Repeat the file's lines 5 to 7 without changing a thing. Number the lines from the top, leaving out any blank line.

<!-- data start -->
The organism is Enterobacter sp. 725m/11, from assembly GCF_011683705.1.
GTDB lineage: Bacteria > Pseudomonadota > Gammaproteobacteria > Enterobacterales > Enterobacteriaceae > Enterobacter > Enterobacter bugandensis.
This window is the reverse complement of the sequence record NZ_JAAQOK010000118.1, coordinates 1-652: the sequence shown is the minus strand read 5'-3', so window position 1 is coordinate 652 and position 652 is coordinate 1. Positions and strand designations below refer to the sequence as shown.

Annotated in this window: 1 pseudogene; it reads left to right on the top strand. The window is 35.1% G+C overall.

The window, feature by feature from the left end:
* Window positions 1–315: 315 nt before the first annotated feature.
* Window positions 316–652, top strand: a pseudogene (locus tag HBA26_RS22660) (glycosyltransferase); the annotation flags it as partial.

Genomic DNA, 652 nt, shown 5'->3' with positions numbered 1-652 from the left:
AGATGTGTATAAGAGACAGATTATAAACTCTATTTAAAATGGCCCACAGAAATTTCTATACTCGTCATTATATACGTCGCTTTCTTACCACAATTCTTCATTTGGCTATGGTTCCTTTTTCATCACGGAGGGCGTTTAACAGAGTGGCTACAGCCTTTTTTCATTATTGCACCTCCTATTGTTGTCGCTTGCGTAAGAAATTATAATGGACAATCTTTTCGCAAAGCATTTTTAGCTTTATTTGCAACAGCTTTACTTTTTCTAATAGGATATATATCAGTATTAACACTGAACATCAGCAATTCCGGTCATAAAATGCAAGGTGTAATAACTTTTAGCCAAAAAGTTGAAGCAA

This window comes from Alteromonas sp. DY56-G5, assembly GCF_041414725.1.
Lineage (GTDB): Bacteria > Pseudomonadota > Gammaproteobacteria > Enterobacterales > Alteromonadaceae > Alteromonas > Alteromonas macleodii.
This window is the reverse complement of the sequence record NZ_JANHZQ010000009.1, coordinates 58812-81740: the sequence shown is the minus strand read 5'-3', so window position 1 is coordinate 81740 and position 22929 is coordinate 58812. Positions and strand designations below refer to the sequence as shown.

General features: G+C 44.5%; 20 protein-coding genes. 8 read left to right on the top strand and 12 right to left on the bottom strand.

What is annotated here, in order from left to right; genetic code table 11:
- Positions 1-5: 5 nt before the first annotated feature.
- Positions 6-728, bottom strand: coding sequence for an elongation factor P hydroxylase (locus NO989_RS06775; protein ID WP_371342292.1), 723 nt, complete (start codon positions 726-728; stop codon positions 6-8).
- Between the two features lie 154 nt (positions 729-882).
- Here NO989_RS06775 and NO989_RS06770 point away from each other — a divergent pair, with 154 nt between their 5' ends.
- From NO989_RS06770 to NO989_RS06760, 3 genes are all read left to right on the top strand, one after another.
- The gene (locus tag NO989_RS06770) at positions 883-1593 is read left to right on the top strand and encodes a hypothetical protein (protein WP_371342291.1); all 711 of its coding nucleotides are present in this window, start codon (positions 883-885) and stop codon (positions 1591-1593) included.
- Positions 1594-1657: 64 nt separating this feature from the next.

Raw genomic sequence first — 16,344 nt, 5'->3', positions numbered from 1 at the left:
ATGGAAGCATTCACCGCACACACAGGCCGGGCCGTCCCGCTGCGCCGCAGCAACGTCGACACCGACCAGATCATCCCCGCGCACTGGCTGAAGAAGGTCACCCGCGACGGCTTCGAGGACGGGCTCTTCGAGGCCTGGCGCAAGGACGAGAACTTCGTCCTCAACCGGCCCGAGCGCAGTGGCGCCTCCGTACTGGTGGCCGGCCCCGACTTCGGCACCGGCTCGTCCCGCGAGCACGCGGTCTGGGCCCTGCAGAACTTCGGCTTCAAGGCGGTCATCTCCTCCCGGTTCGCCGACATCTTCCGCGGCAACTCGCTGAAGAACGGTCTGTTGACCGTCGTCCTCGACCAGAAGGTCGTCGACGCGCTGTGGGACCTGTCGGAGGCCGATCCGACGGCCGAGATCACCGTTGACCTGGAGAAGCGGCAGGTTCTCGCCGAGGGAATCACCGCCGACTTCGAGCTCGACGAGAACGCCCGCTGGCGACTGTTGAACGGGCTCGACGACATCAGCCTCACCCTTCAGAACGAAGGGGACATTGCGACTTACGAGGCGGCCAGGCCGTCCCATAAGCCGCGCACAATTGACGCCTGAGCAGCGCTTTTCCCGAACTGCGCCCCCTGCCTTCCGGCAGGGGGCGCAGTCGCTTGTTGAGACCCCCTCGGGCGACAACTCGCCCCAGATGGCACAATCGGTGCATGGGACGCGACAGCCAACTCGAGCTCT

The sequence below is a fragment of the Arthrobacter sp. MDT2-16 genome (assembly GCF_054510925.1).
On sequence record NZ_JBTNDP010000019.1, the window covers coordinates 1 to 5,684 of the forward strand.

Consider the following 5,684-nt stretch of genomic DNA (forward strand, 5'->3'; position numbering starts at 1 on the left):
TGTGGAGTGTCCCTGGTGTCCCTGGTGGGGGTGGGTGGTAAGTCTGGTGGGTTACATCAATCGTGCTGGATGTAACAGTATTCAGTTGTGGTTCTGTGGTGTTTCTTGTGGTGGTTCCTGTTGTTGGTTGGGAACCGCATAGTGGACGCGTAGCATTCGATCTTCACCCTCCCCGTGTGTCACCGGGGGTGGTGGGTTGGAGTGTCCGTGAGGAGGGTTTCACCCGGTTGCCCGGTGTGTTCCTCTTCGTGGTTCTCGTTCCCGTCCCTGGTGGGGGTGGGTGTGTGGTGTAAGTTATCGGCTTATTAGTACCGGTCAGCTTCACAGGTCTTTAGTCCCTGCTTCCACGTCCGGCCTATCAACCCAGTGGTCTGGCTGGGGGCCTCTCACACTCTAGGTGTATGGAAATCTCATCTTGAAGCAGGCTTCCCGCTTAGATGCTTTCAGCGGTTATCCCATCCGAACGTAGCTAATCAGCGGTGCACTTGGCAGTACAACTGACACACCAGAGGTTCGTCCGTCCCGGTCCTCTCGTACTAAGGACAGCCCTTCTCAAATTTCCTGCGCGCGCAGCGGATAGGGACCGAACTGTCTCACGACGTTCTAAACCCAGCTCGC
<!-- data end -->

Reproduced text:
The window, feature by feature from the left end:
* Window positions 1–315: 315 nt before the first annotated feature.
* Window positions 316–652, top strand: a pseudogene (locus tag HBA26_RS22660) (glycosyltransferase); the annotation flags it as partial.